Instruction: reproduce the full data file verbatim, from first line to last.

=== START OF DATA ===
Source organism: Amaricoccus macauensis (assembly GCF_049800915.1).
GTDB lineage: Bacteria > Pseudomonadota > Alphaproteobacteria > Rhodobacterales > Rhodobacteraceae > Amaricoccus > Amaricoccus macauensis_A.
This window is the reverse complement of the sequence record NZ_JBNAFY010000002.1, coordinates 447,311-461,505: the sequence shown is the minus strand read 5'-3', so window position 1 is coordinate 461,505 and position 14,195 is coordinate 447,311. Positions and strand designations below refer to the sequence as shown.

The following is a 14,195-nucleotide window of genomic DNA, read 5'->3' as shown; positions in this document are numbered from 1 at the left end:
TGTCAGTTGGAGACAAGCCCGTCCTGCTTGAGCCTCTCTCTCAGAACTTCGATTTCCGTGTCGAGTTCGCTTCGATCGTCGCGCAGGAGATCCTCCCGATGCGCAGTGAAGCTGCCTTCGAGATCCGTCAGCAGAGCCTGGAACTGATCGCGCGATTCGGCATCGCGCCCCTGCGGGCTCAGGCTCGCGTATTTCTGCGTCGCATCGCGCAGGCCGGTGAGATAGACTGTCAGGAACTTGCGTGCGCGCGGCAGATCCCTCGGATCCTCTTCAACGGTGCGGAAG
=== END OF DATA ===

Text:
Source organism: Amaricoccus macauensis (assembly GCF_049800915.1).
GTDB lineage: Bacteria > Pseudomonadota > Alphaproteobacteria > Rhodobacterales > Rhodobacteraceae > Amaricoccus > Amaricoccus macauensis_A.
This window is the reverse complement of the sequence record NZ_JBNAFY010000002.1, coordinates 447,311-461,505: the sequence shown is the minus strand read 5'-3', so window position 1 is coordinate 461,505 and position 14,195 is coordinate 447,311. Positions and strand designations below refer to the sequence as shown.

The following is a 14,195-nucleotide window of genomic DNA, read 5'->3' as shown; positions in this document are numbered from 1 at the left end:
TGTCAGTTGGAGACAAGCCCGTCCTGCTTGAGCCTCTCTCTCAGAACTTCGATTTCCGTGTCGAGTTCGCTTCGATCGTCGCGCAGGAGATCCTCCCGATGCGCAGTGAAGCTGCCTTCGAGATCCGTCAGCAGAGCCTGGAACTGATCGCGCGATTCGGCATCGCGCCCCTGCGGGCTCAGGCTCGCGTATTTCTGCGTCGCATCGCGCAGGCCGGTGAGATAGACTGTCAGGAACTTGCGTGCGCGCGGCAGATCCCTCGGATCCTCTTCAACGGTGCGGAAG